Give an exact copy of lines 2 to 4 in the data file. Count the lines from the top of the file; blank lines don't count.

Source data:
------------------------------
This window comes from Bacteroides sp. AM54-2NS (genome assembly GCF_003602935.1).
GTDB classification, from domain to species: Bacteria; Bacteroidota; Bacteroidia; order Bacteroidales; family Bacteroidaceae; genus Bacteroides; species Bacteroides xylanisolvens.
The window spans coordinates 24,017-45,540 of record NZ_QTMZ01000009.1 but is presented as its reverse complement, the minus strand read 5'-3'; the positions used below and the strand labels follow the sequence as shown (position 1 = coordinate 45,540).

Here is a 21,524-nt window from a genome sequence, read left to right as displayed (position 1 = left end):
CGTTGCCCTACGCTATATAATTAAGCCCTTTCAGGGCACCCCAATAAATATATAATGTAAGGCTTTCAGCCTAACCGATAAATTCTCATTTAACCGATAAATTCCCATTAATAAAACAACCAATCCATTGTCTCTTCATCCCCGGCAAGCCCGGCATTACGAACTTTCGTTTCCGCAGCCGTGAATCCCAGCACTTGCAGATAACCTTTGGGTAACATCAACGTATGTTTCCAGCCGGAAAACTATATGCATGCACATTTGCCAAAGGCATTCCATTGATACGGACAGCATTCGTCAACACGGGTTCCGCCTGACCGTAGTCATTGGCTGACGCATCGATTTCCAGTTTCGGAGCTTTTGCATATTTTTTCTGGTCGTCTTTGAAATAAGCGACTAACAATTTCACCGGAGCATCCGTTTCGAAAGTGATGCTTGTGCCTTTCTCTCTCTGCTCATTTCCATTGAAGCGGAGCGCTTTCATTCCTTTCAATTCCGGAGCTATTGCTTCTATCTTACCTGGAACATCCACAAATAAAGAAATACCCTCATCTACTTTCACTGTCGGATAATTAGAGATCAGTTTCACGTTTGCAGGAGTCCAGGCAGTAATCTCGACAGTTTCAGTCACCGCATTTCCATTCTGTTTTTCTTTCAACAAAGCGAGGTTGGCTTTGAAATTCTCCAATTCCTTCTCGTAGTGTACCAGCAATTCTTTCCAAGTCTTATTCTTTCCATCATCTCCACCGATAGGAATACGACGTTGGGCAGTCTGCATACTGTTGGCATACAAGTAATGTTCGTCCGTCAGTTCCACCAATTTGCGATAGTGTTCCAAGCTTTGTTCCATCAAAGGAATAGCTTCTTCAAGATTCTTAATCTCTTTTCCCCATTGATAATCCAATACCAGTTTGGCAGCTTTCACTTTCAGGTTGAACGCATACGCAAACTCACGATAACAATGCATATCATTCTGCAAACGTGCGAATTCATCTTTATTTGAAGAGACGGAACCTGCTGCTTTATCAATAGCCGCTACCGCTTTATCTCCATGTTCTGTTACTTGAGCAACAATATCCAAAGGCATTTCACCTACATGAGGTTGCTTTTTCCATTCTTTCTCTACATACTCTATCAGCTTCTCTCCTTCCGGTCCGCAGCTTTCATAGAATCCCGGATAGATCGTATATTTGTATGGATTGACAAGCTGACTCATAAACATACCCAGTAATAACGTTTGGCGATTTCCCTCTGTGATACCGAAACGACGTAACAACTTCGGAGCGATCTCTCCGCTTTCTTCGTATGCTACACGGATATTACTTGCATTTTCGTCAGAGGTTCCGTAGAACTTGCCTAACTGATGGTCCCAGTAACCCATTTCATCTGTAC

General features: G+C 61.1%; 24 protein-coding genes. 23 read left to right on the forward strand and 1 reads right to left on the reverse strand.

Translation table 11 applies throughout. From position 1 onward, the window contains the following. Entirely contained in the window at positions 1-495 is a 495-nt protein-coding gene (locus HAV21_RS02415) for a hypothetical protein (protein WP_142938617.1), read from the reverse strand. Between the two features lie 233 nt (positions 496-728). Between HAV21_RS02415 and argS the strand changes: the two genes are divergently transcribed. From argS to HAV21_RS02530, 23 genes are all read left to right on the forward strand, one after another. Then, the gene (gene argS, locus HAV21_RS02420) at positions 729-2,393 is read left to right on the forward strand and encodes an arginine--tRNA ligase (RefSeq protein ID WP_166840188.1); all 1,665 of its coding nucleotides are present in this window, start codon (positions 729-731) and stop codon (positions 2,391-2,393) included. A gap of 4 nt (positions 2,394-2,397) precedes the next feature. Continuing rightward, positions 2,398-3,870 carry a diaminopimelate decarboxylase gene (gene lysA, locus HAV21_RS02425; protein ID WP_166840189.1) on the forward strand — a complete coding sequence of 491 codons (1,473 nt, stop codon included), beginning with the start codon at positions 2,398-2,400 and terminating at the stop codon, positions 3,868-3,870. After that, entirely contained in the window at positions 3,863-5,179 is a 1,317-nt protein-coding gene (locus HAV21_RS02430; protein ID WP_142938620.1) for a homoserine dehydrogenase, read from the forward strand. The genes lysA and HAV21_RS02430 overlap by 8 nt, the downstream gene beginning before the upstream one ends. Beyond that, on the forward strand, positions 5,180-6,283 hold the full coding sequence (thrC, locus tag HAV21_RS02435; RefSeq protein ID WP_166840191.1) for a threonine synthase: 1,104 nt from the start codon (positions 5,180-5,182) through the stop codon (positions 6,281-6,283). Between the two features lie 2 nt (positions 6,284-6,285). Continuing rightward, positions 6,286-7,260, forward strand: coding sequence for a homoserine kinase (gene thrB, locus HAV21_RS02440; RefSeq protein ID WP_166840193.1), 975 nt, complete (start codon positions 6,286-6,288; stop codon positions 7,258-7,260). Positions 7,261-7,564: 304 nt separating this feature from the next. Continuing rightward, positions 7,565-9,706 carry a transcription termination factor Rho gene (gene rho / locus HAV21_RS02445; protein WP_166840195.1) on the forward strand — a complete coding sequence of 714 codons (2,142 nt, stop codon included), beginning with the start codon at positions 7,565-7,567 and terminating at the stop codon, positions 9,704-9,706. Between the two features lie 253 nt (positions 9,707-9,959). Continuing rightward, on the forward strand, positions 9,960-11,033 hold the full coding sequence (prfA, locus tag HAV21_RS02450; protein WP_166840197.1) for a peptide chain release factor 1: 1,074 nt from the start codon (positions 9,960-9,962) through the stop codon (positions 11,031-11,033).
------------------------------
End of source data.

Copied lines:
GTDB classification, from domain to species: Bacteria; Bacteroidota; Bacteroidia; order Bacteroidales; family Bacteroidaceae; genus Bacteroides; species Bacteroides xylanisolvens.
The window spans coordinates 24,017-45,540 of record NZ_QTMZ01000009.1 but is presented as its reverse complement, the minus strand read 5'-3'; the positions used below and the strand labels follow the sequence as shown (position 1 = coordinate 45,540).

Here is a 21,524-nt window from a genome sequence, read left to right as displayed (position 1 = left end):